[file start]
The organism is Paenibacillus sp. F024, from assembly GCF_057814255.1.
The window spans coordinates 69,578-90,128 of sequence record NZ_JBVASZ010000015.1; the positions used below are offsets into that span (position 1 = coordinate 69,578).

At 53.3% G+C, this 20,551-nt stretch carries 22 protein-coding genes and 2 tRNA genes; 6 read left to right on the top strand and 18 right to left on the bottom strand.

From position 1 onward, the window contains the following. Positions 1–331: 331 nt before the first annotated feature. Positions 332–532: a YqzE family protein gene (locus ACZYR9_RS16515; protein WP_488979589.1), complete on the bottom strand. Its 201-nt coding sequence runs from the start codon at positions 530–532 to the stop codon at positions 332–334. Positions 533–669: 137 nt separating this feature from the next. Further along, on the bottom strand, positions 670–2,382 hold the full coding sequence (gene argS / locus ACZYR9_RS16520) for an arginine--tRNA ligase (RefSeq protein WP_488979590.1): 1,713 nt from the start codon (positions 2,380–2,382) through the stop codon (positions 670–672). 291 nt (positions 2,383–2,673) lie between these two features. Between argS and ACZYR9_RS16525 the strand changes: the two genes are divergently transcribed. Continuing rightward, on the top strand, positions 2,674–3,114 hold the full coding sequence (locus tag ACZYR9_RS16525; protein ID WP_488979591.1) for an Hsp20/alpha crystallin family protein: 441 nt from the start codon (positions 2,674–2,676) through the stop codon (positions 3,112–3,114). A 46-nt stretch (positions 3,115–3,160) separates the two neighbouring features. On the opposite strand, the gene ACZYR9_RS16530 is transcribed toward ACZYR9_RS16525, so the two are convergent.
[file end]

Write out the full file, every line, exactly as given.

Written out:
The organism is Paenibacillus sp. F024, from assembly GCF_057814255.1.
The window spans coordinates 69,578-90,128 of sequence record NZ_JBVASZ010000015.1; the positions used below are offsets into that span (position 1 = coordinate 69,578).

At 53.3% G+C, this 20,551-nt stretch carries 22 protein-coding genes and 2 tRNA genes; 6 read left to right on the top strand and 18 right to left on the bottom strand.

From position 1 onward, the window contains the following. Positions 1–331: 331 nt before the first annotated feature. Positions 332–532: a YqzE family protein gene (locus ACZYR9_RS16515; protein WP_488979589.1), complete on the bottom strand. Its 201-nt coding sequence runs from the start codon at positions 530–532 to the stop codon at positions 332–334. Positions 533–669: 137 nt separating this feature from the next. Further along, on the bottom strand, positions 670–2,382 hold the full coding sequence (gene argS / locus ACZYR9_RS16520) for an arginine--tRNA ligase (RefSeq protein WP_488979590.1): 1,713 nt from the start codon (positions 2,380–2,382) through the stop codon (positions 670–672). 291 nt (positions 2,383–2,673) lie between these two features. Between argS and ACZYR9_RS16525 the strand changes: the two genes are divergently transcribed. Continuing rightward, on the top strand, positions 2,674–3,114 hold the full coding sequence (locus tag ACZYR9_RS16525; protein ID WP_488979591.1) for an Hsp20/alpha crystallin family protein: 441 nt from the start codon (positions 2,674–2,676) through the stop codon (positions 3,112–3,114). A 46-nt stretch (positions 3,115–3,160) separates the two neighbouring features. On the opposite strand, the gene ACZYR9_RS16530 is transcribed toward ACZYR9_RS16525, so the two are convergent.